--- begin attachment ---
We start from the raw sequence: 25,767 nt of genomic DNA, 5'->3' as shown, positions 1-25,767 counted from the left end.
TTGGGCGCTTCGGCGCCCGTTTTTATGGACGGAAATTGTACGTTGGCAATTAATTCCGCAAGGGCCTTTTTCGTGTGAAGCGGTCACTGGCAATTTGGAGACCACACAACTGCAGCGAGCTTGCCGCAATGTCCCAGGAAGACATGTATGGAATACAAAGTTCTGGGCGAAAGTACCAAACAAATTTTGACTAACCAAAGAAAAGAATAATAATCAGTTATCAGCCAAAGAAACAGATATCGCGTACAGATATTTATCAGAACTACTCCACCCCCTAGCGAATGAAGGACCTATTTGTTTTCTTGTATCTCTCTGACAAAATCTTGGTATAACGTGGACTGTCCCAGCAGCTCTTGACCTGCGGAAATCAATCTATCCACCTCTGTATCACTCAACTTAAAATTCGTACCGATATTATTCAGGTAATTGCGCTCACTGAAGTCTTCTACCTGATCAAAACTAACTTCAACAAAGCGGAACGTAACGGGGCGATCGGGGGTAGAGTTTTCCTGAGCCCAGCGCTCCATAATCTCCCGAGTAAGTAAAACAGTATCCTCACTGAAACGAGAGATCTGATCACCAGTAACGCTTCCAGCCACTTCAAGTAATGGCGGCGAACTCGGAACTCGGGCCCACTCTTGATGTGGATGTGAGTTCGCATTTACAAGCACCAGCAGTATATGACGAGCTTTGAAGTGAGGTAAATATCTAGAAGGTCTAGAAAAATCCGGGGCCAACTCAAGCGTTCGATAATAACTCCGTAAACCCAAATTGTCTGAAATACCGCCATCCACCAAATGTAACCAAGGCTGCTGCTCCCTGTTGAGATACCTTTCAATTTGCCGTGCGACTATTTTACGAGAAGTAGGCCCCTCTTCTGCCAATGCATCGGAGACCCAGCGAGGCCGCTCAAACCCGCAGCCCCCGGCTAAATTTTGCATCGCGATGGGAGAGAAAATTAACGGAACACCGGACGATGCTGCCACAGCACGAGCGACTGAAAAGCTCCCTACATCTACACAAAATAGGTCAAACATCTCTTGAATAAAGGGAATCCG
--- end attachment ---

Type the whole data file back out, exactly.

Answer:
We start from the raw sequence: 25,767 nt of genomic DNA, 5'->3' as shown, positions 1-25,767 counted from the left end.
TTGGGCGCTTCGGCGCCCGTTTTTATGGACGGAAATTGTACGTTGGCAATTAATTCCGCAAGGGCCTTTTTCGTGTGAAGCGGTCACTGGCAATTTGGAGACCACACAACTGCAGCGAGCTTGCCGCAATGTCCCAGGAAGACATGTATGGAATACAAAGTTCTGGGCGAAAGTACCAAACAAATTTTGACTAACCAAAGAAAAGAATAATAATCAGTTATCAGCCAAAGAAACAGATATCGCGTACAGATATTTATCAGAACTACTCCACCCCCTAGCGAATGAAGGACCTATTTGTTTTCTTGTATCTCTCTGACAAAATCTTGGTATAACGTGGACTGTCCCAGCAGCTCTTGACCTGCGGAAATCAATCTATCCACCTCTGTATCACTCAACTTAAAATTCGTACCGATATTATTCAGGTAATTGCGCTCACTGAAGTCTTCTACCTGATCAAAACTAACTTCAACAAAGCGGAACGTAACGGGGCGATCGGGGGTAGAGTTTTCCTGAGCCCAGCGCTCCATAATCTCCCGAGTAAGTAAAACAGTATCCTCACTGAAACGAGAGATCTGATCACCAGTAACGCTTCCAGCCACTTCAAGTAATGGCGGCGAACTCGGAACTCGGGCCCACTCTTGATGTGGATGTGAGTTCGCATTTACAAGCACCAGCAGTATATGACGAGCTTTGAAGTGAGGTAAATATCTAGAAGGTCTAGAAAAATCCGGGGCCAACTCAAGCGTTCGATAATAACTCCGTAAACCCAAATTGTCTGAAATACCGCCATCCACCAAATGTAACCAAGGCTGCTGCTCCCTGTTGAGATACCTTTCAATTTGCCGTGCGACTATTTTACGAGAAGTAGGCCCCTCTTCTGCCAATGCATCGGAGACCCAGCGAGGCCGCTCAAACCCGCAGCCCCCGGCTAAATTTTGCATCGCGATGGGAGAGAAAATTAACGGAACACCGGACGATGCTGCCACAGCACGAGCGACTGAAAAGCTCCCTACATCTACACAAAATAGGTCAAACATCTCTTGAATAAAGGGAATCCG